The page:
A medic in Herat describes the growing needs even as international aid is cut
After months of fighting on the outskirts of Herat in western Afghanistan, the Islamic Emirate of Afghanistan (also known as the Taliban), took control of the city on August 12. A few days later the group moved into the nation's capital, Kabul, and declared that the war is over. Since the IEA consolidated power, many international donors have stopped their funding to Afghanistan, forcing health facilities to close. Doctors Without Borders/Médecins Sans Frontières (MSF) is now the only international organization working in the city of Herat. Our teams run an inpatient therapeutic feeding center (ITFC) at Herat Regional Hospital, a clinic for displaced people, and a COVID-19 treatment center. Here, an Afghan MSF medic talks about how the team kept services running both during and after the fighting, as well as the new challenges facing health providers.
Name withheld to protect anonymity.
During the fighting a lot of injured people were brought to Herat Regional Hospital. When people heard about casualties or bombings, they would get on their bicycles and go to the hospital and say they wanted to donate blood. So many people donated that the hospital announced that they had enough supplies and would call people if they needed more. I find it inspiring that during the fighting there were people running towards the hospital to help.
When the fighting approached Herat there was quite a lot of fear; people were worried. So was I— not knowing what would happen in the future. When the fighting started inside the city, many people were scared so [they] stayed at home. But the situation changed dramatically—in about three hours the Islamic Emirate of Afghanistan [Taliban] took full control of the city. The morning after, I went to our ITFC to help support the staff. When I reached the hospital there weren’t many people there yet—people weren’t sure if we were still open. First, we gave medication to all our patients, and then we contacted our staff to let them know the city was open and it was safe for them to come to work. After a couple of hours, we had our full team together and carried on treating patients.
Some of my colleagues told me that when they left home to come to work some of their neighbors were worried and said: “What are you doing? You have to stay at home!” [My colleagues] explained that our job is to help people, and this is the time they need help because the other health facilities are closed.
Before the fighting we had 95 malnourished children admitted in the ITFC. We only have 42 beds, and, although we added another 18 [beds] by putting up tents as temporary wards, we were still well over capacity. During the fighting the number [of children] decreased to around 60, but the numbers are increasing again day by day. [Currently] we have around 80 patients admitted.
We also run a clinic near the camps where many displaced people have settled, including from other provinces such as Badghis and Farah. The first Sunday after the takeover, a lot of patients came to our clinic as a lot of other organizations had suspended their operations, either for security reasons or because they were not able to pay salaries.
We started working with two doctors, then three, and now four. There were a lot of people coming to the clinic, one day, one of our doctors examined over 150 patients. We run a triage system—we see the people who need medical attention most urgently first.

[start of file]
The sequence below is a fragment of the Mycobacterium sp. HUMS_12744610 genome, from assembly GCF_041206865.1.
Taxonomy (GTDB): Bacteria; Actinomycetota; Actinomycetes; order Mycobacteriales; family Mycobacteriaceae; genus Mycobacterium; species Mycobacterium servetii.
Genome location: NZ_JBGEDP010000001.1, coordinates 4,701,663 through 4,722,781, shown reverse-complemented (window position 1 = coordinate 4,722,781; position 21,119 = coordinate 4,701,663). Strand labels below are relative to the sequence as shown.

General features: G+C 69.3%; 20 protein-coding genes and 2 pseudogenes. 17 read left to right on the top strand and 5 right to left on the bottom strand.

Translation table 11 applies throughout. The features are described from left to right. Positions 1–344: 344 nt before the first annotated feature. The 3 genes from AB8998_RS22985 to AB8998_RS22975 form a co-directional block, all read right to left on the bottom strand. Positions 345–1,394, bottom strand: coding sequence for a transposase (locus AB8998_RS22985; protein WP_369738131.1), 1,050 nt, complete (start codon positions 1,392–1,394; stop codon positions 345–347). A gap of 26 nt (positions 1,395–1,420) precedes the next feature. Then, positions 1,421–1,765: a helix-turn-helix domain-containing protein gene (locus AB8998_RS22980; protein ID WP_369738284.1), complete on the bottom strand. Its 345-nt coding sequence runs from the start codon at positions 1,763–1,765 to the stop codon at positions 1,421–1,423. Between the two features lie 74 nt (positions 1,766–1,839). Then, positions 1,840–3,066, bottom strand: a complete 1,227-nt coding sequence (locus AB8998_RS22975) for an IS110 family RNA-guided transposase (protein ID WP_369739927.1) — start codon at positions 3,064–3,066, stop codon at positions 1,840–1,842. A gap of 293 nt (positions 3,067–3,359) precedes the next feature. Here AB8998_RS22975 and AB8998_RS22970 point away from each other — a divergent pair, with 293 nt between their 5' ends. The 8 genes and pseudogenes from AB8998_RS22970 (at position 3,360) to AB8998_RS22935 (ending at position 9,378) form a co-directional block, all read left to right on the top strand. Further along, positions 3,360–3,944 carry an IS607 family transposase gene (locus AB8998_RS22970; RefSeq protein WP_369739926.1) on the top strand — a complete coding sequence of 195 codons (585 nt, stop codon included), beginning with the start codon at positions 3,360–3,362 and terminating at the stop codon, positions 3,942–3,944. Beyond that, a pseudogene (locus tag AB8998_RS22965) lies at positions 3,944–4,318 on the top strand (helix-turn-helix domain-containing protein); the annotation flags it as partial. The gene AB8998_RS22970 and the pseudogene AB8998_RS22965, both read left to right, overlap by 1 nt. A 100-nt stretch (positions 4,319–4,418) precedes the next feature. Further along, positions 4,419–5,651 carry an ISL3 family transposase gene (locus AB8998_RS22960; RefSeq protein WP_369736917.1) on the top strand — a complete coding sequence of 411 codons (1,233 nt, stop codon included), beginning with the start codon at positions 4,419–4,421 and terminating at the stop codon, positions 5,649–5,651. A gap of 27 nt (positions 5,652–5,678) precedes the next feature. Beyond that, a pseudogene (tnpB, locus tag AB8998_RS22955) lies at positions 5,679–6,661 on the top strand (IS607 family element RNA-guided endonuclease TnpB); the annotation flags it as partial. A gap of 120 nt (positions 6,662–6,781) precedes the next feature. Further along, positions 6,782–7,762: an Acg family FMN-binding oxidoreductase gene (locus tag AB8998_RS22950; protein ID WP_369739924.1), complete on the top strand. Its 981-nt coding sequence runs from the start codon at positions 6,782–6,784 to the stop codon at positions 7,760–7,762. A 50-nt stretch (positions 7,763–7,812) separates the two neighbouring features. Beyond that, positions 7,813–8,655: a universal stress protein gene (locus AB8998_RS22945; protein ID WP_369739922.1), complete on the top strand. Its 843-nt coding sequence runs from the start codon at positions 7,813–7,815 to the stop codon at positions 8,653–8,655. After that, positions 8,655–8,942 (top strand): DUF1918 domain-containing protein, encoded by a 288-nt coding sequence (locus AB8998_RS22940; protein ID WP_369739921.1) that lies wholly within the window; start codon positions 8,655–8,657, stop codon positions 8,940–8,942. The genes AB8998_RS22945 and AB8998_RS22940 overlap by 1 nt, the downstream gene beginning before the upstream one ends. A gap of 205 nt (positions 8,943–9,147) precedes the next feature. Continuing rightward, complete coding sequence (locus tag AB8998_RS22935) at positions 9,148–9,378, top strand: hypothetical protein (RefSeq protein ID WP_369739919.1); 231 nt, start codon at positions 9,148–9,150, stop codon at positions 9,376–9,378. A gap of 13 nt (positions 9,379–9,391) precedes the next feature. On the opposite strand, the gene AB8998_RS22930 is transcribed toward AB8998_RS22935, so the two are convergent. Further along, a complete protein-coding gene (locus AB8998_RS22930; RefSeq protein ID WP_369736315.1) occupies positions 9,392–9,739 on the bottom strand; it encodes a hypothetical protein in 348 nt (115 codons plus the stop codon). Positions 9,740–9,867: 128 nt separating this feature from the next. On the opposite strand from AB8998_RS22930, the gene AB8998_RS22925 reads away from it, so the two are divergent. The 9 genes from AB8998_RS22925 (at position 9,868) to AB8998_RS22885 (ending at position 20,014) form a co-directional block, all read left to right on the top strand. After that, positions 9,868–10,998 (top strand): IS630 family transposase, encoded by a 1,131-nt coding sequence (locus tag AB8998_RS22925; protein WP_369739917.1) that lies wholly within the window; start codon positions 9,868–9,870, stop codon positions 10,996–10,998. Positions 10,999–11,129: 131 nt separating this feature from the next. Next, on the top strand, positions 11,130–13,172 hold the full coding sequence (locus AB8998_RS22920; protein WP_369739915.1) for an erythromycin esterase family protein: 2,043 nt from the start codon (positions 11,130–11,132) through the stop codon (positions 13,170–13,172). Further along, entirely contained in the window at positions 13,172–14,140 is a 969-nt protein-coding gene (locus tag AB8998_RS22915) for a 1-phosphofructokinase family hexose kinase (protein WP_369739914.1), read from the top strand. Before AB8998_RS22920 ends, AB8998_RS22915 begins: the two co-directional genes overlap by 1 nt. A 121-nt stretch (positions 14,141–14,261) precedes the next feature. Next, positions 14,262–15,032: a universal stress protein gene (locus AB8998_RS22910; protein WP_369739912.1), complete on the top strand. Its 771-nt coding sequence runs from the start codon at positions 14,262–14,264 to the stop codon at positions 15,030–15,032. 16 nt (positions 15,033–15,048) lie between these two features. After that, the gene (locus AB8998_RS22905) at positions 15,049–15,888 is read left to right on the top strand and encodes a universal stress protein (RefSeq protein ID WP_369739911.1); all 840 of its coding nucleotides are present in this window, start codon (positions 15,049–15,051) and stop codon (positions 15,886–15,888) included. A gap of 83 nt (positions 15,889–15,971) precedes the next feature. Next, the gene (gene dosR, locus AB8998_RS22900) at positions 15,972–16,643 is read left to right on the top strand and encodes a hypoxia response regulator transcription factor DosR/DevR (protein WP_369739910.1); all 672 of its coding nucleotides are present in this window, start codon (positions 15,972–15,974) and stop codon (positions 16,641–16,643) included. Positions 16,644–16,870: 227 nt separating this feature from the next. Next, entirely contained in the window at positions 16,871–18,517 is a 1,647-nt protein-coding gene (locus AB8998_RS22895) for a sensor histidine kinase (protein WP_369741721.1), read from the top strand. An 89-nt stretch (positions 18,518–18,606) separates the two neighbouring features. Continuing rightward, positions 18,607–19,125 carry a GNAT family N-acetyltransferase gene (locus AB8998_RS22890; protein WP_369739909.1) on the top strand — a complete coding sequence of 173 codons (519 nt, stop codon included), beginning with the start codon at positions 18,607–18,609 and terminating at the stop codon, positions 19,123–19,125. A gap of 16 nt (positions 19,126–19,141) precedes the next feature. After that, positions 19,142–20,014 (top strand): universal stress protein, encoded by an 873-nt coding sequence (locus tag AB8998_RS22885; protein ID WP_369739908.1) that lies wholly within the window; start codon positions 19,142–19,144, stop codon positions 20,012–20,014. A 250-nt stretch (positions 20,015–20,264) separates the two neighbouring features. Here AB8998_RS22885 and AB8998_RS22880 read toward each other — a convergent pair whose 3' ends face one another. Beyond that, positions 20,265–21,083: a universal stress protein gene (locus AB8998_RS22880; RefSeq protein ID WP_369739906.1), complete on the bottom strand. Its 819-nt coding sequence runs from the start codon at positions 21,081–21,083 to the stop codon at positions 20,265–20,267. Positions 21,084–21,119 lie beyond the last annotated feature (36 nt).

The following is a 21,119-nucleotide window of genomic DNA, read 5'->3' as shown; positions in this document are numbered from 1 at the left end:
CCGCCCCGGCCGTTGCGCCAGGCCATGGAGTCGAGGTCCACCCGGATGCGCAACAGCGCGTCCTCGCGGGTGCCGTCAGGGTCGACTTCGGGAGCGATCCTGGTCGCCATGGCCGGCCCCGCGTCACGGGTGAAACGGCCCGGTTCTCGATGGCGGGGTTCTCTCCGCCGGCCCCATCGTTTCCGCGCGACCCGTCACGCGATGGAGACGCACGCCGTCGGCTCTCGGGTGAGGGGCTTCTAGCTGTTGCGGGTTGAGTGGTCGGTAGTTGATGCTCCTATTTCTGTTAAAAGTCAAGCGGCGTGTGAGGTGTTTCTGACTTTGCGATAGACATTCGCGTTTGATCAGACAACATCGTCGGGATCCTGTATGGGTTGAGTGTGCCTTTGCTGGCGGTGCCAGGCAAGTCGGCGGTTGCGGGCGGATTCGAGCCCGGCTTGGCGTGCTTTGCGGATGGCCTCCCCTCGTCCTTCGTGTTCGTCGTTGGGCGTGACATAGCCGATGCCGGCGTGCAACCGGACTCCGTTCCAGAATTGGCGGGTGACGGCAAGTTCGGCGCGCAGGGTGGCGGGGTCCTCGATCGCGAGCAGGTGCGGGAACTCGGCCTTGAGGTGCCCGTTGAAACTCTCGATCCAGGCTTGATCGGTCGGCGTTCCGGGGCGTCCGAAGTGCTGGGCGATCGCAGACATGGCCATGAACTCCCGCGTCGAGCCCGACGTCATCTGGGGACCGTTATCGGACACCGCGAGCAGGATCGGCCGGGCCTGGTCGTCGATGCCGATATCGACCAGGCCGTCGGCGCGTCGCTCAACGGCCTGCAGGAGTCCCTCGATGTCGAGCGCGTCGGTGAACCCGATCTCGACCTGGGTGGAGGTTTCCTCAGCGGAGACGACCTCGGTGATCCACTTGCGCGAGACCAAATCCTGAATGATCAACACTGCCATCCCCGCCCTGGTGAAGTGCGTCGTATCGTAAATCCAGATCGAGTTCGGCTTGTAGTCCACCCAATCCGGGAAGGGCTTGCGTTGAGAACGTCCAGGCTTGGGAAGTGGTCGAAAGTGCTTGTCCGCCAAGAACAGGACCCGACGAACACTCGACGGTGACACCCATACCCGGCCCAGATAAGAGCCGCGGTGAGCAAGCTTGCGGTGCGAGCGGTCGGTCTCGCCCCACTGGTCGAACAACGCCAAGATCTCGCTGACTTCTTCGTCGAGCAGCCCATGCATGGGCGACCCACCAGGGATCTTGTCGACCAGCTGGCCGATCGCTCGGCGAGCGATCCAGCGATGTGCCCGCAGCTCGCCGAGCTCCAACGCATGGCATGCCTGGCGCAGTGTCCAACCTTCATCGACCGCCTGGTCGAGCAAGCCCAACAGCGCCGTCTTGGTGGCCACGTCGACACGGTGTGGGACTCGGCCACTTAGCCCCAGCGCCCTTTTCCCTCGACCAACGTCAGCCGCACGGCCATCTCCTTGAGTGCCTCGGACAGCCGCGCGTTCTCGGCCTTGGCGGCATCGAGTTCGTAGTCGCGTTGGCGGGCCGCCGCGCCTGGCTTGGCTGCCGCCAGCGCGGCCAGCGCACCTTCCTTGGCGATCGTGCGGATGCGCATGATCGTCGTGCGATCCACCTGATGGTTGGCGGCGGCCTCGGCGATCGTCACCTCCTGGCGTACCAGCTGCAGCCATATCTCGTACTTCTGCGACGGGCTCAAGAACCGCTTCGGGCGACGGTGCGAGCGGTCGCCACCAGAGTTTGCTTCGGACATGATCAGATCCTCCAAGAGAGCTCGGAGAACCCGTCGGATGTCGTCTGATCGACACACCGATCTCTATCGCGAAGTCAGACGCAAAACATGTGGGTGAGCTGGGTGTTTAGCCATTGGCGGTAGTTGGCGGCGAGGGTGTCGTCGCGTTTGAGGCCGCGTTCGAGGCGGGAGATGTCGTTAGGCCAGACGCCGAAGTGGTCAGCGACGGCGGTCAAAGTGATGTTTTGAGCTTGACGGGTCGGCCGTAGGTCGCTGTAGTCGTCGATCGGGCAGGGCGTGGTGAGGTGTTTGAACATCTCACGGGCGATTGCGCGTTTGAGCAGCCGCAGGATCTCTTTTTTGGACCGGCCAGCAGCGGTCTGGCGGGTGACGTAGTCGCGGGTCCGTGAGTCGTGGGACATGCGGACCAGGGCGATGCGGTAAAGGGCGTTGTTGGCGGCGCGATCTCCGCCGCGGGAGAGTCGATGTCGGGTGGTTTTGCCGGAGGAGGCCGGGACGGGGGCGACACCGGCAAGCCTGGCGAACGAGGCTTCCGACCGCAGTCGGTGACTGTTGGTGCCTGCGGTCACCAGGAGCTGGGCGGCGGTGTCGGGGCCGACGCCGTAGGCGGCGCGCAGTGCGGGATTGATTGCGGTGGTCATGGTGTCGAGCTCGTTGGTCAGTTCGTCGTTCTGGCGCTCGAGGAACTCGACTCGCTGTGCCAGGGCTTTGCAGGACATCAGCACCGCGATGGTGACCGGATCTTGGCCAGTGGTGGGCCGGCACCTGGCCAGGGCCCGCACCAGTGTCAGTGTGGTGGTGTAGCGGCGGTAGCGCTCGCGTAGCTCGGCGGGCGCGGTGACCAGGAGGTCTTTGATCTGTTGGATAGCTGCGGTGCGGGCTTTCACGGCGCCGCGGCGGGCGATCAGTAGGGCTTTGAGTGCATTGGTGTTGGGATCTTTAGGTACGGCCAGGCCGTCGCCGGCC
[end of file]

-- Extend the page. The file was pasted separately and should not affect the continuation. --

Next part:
It’s an uncertain time so people are working very hard. People are tired, but we hope it will calm down. People have hope but little idea about what the future will bring.
Now the main worry is that the other health facilities won’t be able to carry on their work. For example, those that receive funding from the World Bank, as the World Bank has stopped its funding. There’s no clear picture about what will happen. Some staff working for other organizations haven’t received salaries for months. This has happened before, but then people had hope that they would be paid eventually. Now with so much uncertainty people tell me they have no hope, and many are looking for other jobs.
There was one malnourished child in our center who was from an extremely poor family. We treated the child and provided food for the mother. We asked them how they [got] to hospital as the father told us he didn’t even have 10 Afghanis [about $0.10 US]. They [said] they sold their sheep and cows and used that money to get to hospital. Others have to borrow money from their relatives.
People are very happy when we’re able to cure their children. There was a two-and-a-half-year-old patient who came to us from Badghis—250km away [about 155 miles]. First the child was admitted in the dermatology department at Herat Regional Hospital for a skin condition. After six days they were sent to the MSF’s ITFC as the baby was malnourished—but their skin condition was still very bad. The child needed a skin graft from HRH’s surgery department, but first we treated the malnutrition.
The [whole] time the baby was with us, his father was knocking on the door asking how the child was doing. For two weeks he went back to look after his remaining children in Badghis while his wife stayed in the ITFC. When he came back, he saw that there was a big improvement. After another 10 days, we were able to discharge him.
At least once a month, the father calls to say “hi” and “Salam”, and tells us he was inspired by the treatment we gave. When the fighting started in Herat, he called [to ask] if we were fine, and he did the same after the city was taken over.
Treating patients is our responsibility. Right now, MSF is the only international organization working in Herat. Before, we were able to refer people to other health providers, but now we are the [only] option.
Compared to the time before, there is more responsibility, more challenges. There is a lot of work on our shoulders.